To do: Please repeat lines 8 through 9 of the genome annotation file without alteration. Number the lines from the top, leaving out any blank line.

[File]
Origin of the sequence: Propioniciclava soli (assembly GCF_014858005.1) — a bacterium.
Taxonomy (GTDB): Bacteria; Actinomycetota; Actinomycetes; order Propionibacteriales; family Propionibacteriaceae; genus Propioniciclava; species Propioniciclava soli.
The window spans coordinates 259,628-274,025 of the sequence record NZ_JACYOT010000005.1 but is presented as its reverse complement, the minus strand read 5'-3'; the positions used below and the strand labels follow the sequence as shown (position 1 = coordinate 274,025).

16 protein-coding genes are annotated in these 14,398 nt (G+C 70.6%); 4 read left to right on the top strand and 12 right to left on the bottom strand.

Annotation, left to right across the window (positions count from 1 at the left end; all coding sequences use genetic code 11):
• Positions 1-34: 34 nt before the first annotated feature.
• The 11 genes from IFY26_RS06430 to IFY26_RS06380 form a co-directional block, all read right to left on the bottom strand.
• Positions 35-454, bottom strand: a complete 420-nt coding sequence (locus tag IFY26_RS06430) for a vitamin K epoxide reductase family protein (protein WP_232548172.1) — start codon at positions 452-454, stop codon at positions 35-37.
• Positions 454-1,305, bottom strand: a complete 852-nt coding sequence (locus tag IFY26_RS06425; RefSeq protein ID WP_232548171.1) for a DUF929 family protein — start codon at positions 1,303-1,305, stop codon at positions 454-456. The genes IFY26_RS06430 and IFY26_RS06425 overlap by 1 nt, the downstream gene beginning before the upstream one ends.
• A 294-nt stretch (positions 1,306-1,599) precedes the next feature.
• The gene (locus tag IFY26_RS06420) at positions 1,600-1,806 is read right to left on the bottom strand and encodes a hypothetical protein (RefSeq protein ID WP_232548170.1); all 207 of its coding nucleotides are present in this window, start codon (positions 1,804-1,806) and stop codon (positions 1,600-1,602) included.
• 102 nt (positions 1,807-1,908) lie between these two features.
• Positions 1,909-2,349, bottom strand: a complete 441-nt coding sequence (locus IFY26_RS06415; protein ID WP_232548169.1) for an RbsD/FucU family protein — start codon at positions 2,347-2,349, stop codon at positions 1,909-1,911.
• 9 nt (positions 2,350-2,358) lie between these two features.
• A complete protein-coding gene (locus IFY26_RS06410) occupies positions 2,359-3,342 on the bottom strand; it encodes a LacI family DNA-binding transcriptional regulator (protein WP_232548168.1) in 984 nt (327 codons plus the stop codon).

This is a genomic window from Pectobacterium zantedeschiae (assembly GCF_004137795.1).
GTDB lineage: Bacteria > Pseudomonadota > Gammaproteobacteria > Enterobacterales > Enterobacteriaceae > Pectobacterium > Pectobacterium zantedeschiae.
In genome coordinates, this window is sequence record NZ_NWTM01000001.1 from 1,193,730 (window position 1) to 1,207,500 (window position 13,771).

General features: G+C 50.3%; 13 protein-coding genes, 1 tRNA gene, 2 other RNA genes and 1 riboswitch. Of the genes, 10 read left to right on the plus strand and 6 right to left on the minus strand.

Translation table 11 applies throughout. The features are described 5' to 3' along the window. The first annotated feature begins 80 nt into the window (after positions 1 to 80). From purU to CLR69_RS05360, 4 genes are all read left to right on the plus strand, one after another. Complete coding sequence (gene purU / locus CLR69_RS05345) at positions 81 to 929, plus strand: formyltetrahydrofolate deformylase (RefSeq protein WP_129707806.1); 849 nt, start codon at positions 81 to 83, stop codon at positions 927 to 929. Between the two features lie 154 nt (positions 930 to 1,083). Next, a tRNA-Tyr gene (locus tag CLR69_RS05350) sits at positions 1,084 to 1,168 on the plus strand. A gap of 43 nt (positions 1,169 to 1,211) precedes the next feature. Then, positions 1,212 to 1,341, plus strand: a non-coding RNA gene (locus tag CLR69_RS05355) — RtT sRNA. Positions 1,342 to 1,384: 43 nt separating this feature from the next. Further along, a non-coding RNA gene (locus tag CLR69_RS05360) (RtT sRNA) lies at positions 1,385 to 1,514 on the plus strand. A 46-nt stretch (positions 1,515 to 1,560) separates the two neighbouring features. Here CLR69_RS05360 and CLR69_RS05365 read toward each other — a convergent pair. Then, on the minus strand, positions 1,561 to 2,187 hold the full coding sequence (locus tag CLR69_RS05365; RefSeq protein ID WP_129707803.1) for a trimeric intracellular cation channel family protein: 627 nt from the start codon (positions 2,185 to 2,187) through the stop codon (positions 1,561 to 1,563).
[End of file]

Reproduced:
• Positions 35-454, bottom strand: a complete 420-nt coding sequence (locus tag IFY26_RS06430) for a vitamin K epoxide reductase family protein (protein WP_232548172.1) — start codon at positions 452-454, stop codon at positions 35-37.
• Positions 454-1,305, bottom strand: a complete 852-nt coding sequence (locus tag IFY26_RS06425; RefSeq protein ID WP_232548171.1) for a DUF929 family protein — start codon at positions 1,303-1,305, stop codon at positions 454-456. The genes IFY26_RS06430 and IFY26_RS06425 overlap by 1 nt, the downstream gene beginning before the upstream one ends.